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anger · authenticity · faith · forgiveness · grief · growth · Jewish · possibility · spirituality

T’shuvah

(In my vague and limited Jewish knowledge) T’shuvah refers to the time in the Jewish calendar between Rosh Hashanah—the Jewish New Year—and Yom Kippur—when our names are sealed in the “Book of Life” by G-d for the next year.

T’shuvah literally means to return, but most interpretations take it to mean a time of repentance. A time of atoning for our “sins,” and to acknowledge where we’ve “missed the mark” of our own moral target.

I’m not one for “sins,” or for “atoning,” or for asking forgiveness from a spiritual entity. In my own spiritual practice, there is a habit of taking note of where we’ve been wrong and amending that behavior, whether through direct conversation with someone we’ve harmed or through choosing to act differently in the future.

But, the idea of asking a “higher power” to forgive me for anything at all has never sat well with me. I simply don’t think that anything that has the power to create life and death and change and love would need my asking. I believe that whatever “G-d” is, “it” is much too loving or non-personified to ever require me to ask it to forgive my behavior.

As I said, I still think the process of taking stock of my behavior and righting my own wrongs is very important to my emotional wellbeing and my personal relationships. But on the spiritual plane, G-d would never need me to ask for forgiveness. There’s nothing to forgive – there’s only love, acceptance, and a desire for me to be my best self.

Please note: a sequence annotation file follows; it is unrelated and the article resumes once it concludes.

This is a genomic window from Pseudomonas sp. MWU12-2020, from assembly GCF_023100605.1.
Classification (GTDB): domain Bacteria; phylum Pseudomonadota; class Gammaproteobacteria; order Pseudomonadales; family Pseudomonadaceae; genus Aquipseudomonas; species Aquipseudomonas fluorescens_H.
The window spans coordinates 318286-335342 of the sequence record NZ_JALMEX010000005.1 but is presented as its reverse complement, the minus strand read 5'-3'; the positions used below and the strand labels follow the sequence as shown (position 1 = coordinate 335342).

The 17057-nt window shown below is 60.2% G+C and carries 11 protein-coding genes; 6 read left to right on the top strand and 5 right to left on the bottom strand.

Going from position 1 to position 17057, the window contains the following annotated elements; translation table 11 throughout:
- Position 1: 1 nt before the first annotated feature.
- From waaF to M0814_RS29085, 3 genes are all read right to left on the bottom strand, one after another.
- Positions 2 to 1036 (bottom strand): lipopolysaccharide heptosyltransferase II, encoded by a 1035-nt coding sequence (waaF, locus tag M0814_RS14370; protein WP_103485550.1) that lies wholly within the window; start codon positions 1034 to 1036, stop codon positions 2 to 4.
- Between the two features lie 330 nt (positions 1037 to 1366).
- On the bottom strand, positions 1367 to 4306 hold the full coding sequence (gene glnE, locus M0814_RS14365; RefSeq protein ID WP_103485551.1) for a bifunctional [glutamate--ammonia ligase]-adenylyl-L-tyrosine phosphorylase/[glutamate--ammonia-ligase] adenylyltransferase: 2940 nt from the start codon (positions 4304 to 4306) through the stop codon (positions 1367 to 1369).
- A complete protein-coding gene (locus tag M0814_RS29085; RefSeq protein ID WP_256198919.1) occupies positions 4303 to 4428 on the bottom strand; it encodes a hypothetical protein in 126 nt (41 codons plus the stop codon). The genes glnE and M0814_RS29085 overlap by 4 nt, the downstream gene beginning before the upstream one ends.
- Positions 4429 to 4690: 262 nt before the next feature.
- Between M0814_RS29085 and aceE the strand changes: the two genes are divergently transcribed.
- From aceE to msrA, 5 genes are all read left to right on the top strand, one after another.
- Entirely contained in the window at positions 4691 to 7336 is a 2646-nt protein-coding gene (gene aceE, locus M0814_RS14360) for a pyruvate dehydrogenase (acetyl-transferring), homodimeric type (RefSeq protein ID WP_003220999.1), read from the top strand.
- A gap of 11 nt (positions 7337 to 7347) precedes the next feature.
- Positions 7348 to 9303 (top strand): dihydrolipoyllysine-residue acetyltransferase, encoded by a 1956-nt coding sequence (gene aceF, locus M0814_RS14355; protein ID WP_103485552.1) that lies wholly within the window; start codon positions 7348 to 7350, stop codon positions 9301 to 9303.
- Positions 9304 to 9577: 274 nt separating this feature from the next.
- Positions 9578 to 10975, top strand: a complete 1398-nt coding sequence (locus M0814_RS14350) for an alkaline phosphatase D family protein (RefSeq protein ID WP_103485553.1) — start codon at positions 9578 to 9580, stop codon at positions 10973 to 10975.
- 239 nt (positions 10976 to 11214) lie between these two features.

That said, I have been reflecting that this week of t’shuvah has certainly been one of returning. I feel that my actions are those of a woman returning to herself and her values; returning to my true nature, and returning to ideas and hopes that were feared or abandoned.

I am in a musical. I’ve returned to that dream of acting and singing, despite the fears and self-judgments it still brings up in me.

I have officially announced this week that I am moving on from my office job. Again, a return to my true desires, my internal compass. I have stopped hitting the Snooze button on my instincts and drives.

No matter what comes of it, disaster or “success,” I am trying something brand new for me. And that is certainly a return to curiosity, innocence, hope, and creation.

I told my coworker that I boycott Yom Kippur these days. The fasting and the communal atoning of sins. I shun this day and its activities because the idea is that by atoning for our sins, we will be “inscribed in the Book of Life” for another year.

According to the Jewish calendar, in 2012 the evening closing Yom Kippur was the moment of my Leukemia diagnosis. I spent the day of Yom Kippur in an ER. And closed the chapter of that day with cancer. I was 30 years old.

I have done a lot of work around turning that diagnosis into the seeds of a new life. But I will never deny that I have a few wheelbarrows full of anger and grief that still need … sorting or composting or alleviation. Or simply time to feel them, and then to let them go, perhaps, if that’s what happens.